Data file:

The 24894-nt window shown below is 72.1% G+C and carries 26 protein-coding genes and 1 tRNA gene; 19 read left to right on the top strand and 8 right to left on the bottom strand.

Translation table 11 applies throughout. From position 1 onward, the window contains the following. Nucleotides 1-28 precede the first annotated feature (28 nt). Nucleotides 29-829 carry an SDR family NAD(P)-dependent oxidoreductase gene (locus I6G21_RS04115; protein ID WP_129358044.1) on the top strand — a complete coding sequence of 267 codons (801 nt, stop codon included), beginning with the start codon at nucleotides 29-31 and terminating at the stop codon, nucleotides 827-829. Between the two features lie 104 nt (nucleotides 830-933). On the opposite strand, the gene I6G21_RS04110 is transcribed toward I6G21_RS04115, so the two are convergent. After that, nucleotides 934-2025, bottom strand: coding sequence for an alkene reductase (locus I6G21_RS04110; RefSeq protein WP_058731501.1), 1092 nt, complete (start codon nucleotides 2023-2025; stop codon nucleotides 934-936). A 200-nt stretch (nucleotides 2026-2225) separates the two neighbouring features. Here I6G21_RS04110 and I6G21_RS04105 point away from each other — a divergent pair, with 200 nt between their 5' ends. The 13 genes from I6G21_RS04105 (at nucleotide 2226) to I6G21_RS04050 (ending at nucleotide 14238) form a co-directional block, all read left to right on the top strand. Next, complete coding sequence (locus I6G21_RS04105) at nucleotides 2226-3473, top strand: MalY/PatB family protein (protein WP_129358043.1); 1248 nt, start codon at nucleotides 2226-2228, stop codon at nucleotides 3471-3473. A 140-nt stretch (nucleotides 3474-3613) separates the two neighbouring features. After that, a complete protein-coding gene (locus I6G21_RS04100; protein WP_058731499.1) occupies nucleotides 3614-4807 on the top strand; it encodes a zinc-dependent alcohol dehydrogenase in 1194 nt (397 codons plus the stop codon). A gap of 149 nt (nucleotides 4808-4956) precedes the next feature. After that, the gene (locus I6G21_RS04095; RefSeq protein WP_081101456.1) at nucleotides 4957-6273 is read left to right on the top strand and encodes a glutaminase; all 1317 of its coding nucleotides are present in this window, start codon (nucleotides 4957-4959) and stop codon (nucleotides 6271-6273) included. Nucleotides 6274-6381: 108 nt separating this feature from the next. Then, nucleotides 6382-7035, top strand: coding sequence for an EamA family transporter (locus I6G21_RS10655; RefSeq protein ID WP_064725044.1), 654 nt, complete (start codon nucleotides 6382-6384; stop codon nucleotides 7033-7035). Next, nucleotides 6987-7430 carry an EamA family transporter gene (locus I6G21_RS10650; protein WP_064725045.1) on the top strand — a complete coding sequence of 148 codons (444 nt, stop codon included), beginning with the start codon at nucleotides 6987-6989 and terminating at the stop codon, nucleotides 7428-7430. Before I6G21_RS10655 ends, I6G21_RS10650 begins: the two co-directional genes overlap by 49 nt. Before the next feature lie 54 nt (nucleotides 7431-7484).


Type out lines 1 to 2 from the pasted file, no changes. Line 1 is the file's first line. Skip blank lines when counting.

The 24894-nt window shown below is 72.1% G+C and carries 26 protein-coding genes and 1 tRNA gene; 19 read left to right on the top strand and 8 right to left on the bottom strand.

Translation table 11 applies throughout. From position 1 onward, the window contains the following. Nucleotides 1-28 precede the first annotated feature (28 nt). Nucleotides 29-829 carry an SDR family NAD(P)-dependent oxidoreductase gene (locus I6G21_RS04115; protein ID WP_129358044.1) on the top strand — a complete coding sequence of 267 codons (801 nt, stop codon included), beginning with the start codon at nucleotides 29-31 and terminating at the stop codon, nucleotides 827-829. Between the two features lie 104 nt (nucleotides 830-933). On the opposite strand, the gene I6G21_RS04110 is transcribed toward I6G21_RS04115, so the two are convergent. After that, nucleotides 934-2025, bottom strand: coding sequence for an alkene reductase (locus I6G21_RS04110; RefSeq protein WP_058731501.1), 1092 nt, complete (start codon nucleotides 2023-2025; stop codon nucleotides 934-936). A 200-nt stretch (nucleotides 2026-2225) separates the two neighbouring features. Here I6G21_RS04110 and I6G21_RS04105 point away from each other — a divergent pair, with 200 nt between their 5' ends. The 13 genes from I6G21_RS04105 (at nucleotide 2226) to I6G21_RS04050 (ending at nucleotide 14238) form a co-directional block, all read left to right on the top strand. Next, complete coding sequence (locus I6G21_RS04105) at nucleotides 2226-3473, top strand: MalY/PatB family protein (protein WP_129358043.1); 1248 nt, start codon at nucleotides 2226-2228, stop codon at nucleotides 3471-3473. A 140-nt stretch (nucleotides 3474-3613) separates the two neighbouring features. After that, a complete protein-coding gene (locus I6G21_RS04100; protein WP_058731499.1) occupies nucleotides 3614-4807 on the top strand; it encodes a zinc-dependent alcohol dehydrogenase in 1194 nt (397 codons plus the stop codon). A gap of 149 nt (nucleotides 4808-4956) precedes the next feature. After that, the gene (locus I6G21_RS04095; RefSeq protein WP_081101456.1) at nucleotides 4957-6273 is read left to right on the top strand and encodes a glutaminase; all 1317 of its coding nucleotides are present in this window, start codon (nucleotides 4957-4959) and stop codon (nucleotides 6271-6273) included. Nucleotides 6274-6381: 108 nt separating this feature from the next. Then, nucleotides 6382-7035, top strand: coding sequence for an EamA family transporter (locus I6G21_RS10655; RefSeq protein ID WP_064725044.1), 654 nt, complete (start codon nucleotides 6382-6384; stop codon nucleotides 7033-7035). Next, nucleotides 6987-7430 carry an EamA family transporter gene (locus I6G21_RS10650; protein WP_064725045.1) on the top strand — a complete coding sequence of 148 codons (444 nt, stop codon included), beginning with the start codon at nucleotides 6987-6989 and terminating at the stop codon, nucleotides 7428-7430. Before I6G21_RS10655 ends, I6G21_RS10650 begins: the two co-directional genes overlap by 49 nt. Before the next feature lie 54 nt (nucleotides 7431-7484).